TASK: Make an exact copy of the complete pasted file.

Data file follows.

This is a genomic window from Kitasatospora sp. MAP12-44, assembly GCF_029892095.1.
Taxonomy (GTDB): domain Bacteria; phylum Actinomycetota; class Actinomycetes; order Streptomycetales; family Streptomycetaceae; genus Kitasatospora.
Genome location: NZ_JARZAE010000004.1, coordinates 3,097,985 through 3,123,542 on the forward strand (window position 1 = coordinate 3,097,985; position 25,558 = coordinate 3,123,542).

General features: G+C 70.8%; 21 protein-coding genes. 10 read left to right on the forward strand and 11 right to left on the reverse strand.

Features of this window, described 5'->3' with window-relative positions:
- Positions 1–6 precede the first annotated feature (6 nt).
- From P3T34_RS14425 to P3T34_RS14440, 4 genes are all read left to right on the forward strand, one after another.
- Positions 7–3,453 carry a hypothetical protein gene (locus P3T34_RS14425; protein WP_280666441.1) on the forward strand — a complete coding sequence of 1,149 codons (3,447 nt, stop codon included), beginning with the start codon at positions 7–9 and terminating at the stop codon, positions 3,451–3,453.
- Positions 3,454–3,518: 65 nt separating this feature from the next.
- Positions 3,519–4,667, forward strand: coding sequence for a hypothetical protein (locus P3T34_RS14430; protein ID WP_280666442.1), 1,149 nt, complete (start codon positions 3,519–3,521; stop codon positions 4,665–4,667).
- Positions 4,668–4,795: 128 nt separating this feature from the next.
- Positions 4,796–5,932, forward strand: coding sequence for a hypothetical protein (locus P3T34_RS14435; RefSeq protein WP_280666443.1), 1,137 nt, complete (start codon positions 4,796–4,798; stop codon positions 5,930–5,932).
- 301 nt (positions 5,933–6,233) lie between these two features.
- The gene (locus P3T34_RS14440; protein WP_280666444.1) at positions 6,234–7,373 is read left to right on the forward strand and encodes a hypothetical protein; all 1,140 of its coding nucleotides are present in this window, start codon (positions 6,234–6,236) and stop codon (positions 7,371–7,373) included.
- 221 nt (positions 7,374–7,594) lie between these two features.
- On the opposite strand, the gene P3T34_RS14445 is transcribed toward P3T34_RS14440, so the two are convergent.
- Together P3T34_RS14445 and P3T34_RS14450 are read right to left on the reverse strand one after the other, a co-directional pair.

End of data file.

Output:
This is a genomic window from Kitasatospora sp. MAP12-44, assembly GCF_029892095.1.
Taxonomy (GTDB): domain Bacteria; phylum Actinomycetota; class Actinomycetes; order Streptomycetales; family Streptomycetaceae; genus Kitasatospora.
Genome location: NZ_JARZAE010000004.1, coordinates 3,097,985 through 3,123,542 on the forward strand (window position 1 = coordinate 3,097,985; position 25,558 = coordinate 3,123,542).

General features: G+C 70.8%; 21 protein-coding genes. 10 read left to right on the forward strand and 11 right to left on the reverse strand.

Features of this window, described 5'->3' with window-relative positions:
- Positions 1–6 precede the first annotated feature (6 nt).
- From P3T34_RS14425 to P3T34_RS14440, 4 genes are all read left to right on the forward strand, one after another.
- Positions 7–3,453 carry a hypothetical protein gene (locus P3T34_RS14425; protein WP_280666441.1) on the forward strand — a complete coding sequence of 1,149 codons (3,447 nt, stop codon included), beginning with the start codon at positions 7–9 and terminating at the stop codon, positions 3,451–3,453.
- Positions 3,454–3,518: 65 nt separating this feature from the next.
- Positions 3,519–4,667, forward strand: coding sequence for a hypothetical protein (locus P3T34_RS14430; protein ID WP_280666442.1), 1,149 nt, complete (start codon positions 3,519–3,521; stop codon positions 4,665–4,667).
- Positions 4,668–4,795: 128 nt separating this feature from the next.
- Positions 4,796–5,932, forward strand: coding sequence for a hypothetical protein (locus P3T34_RS14435; RefSeq protein WP_280666443.1), 1,137 nt, complete (start codon positions 4,796–4,798; stop codon positions 5,930–5,932).
- 301 nt (positions 5,933–6,233) lie between these two features.
- The gene (locus P3T34_RS14440; protein WP_280666444.1) at positions 6,234–7,373 is read left to right on the forward strand and encodes a hypothetical protein; all 1,140 of its coding nucleotides are present in this window, start codon (positions 6,234–6,236) and stop codon (positions 7,371–7,373) included.
- 221 nt (positions 7,374–7,594) lie between these two features.
- On the opposite strand, the gene P3T34_RS14445 is transcribed toward P3T34_RS14440, so the two are convergent.
- Together P3T34_RS14445 and P3T34_RS14450 are read right to left on the reverse strand one after the other, a co-directional pair.